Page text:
We’ve all done it; we’ve all had reason to.
We’ve all wanted to get as far away as we possibly could from our pain. Some of us succeed temporarily; we go days, months, even years, without feeling a thing.
But one day, you’re just having a good time, you’re alone in your room, or out on a drive, and you feel this deep, gut-wrenching sadness, and you don’t know how to explain it. You don’t know where it came from, or what triggered it, but the thing you had spent so much time running from has caught up with you again.
And you are at a loss for how to deal with it because the pain has gained momentum from all the unresolved emotons, situatuations and problems.
While we should sit there in that pain, in that hurt, through that struggle, and listen to learn.
Most of us, however, start running again. This time, we run harder and further, diving into things, situations, and people we had no business associating ourselves with in the first place.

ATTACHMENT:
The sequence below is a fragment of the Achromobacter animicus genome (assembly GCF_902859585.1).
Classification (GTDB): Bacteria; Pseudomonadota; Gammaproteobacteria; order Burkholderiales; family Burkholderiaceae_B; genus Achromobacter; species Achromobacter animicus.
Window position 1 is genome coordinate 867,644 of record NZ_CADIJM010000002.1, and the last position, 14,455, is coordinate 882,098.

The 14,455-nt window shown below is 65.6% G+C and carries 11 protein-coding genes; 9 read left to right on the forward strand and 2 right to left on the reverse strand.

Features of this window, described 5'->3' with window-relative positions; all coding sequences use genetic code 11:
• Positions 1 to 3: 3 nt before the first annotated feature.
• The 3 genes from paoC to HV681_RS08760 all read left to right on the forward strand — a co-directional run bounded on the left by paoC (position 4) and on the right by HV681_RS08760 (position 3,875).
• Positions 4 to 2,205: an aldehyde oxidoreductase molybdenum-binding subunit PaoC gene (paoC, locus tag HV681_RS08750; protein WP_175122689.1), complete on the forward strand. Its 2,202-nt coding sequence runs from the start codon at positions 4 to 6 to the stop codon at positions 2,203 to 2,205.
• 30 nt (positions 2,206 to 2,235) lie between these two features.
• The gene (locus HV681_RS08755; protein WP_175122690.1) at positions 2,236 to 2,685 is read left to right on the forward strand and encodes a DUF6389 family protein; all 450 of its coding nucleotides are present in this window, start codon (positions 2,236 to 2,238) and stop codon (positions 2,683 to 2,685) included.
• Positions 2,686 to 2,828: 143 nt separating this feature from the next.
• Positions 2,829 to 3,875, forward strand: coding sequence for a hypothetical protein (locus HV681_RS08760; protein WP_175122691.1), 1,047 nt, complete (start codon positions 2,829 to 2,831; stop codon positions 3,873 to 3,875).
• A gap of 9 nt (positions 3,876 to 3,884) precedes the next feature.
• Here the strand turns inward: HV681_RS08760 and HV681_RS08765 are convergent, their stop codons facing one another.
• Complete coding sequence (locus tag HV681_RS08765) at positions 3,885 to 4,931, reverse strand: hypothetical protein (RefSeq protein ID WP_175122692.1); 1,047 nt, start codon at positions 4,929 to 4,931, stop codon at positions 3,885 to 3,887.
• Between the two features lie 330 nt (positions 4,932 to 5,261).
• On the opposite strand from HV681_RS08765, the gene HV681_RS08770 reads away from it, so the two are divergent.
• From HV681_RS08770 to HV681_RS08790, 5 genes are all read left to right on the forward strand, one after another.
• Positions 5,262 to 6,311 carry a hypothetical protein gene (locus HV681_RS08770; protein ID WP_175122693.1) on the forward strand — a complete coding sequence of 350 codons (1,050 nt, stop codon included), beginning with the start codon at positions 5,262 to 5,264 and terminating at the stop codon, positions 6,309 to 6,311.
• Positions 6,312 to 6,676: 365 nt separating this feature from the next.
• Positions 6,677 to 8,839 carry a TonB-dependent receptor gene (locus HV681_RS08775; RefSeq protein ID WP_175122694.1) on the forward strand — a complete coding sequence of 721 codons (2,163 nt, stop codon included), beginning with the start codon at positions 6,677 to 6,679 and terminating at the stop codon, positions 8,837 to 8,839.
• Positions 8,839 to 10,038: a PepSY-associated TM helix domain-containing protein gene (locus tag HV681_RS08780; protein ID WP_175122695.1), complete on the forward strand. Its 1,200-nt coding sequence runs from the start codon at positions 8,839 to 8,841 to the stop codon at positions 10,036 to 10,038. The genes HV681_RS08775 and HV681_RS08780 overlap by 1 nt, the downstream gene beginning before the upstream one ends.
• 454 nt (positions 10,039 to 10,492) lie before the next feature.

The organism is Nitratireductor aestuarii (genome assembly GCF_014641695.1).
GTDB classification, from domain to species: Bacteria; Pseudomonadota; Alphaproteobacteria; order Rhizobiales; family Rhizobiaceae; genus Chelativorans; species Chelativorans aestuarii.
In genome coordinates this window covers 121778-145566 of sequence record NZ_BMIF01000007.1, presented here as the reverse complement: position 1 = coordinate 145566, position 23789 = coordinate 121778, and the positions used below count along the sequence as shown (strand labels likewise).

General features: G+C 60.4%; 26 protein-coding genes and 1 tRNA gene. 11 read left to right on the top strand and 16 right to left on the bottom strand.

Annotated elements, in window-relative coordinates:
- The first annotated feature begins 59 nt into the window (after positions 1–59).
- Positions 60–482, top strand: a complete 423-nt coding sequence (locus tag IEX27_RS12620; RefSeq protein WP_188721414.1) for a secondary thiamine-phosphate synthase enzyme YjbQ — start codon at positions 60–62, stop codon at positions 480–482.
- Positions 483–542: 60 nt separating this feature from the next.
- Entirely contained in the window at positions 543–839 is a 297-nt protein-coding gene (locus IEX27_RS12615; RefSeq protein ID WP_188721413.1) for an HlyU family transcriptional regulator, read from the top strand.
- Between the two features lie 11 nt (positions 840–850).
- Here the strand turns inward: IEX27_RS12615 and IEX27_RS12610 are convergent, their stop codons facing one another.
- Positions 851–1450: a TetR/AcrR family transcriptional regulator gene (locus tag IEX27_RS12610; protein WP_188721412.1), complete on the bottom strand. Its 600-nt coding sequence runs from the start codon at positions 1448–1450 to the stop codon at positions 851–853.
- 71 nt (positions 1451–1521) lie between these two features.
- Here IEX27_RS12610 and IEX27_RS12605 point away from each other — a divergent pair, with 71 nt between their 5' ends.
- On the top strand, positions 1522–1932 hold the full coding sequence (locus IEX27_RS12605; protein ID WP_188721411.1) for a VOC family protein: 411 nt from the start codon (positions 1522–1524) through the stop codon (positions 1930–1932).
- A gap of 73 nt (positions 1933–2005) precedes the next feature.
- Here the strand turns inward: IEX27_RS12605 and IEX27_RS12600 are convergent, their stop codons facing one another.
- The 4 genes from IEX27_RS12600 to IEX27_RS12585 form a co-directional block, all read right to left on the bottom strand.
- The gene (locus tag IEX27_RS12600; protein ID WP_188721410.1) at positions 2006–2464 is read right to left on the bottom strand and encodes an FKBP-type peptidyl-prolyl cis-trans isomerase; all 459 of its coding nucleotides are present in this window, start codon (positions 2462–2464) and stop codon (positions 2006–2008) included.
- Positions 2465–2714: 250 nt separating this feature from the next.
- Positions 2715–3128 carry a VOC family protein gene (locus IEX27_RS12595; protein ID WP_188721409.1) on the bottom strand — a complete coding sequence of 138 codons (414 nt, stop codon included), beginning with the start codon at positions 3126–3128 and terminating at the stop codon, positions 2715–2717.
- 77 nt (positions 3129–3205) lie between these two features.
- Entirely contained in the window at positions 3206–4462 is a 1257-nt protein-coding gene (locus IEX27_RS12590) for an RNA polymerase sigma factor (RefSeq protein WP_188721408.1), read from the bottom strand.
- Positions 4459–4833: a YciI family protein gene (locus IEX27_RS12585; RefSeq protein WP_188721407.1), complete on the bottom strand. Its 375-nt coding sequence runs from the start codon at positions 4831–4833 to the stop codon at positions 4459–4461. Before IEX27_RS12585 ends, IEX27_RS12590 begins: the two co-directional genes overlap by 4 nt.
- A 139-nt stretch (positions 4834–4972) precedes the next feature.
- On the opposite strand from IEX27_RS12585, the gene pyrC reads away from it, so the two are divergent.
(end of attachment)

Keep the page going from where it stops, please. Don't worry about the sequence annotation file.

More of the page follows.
But in the race away from our pain, we don’t recognize the dangers we are running straight into.
And so our whole life becomes a cycle of the same situations, the same people, the same hurt, the same heartbreak, the same complications, and a never-ending series of UNNECESSARY struggle.
Those who sit in that pain, who feel the hurt, who allow the hurt to soak through their being; they are the ones who find peace.
Because, in my experience, I think the one thing we don’t get is this: healing is only found in the otherwise of pain.
And if we spend our lives running from our pain, then we also spend the rest of our lives running from the solace we are desperate for.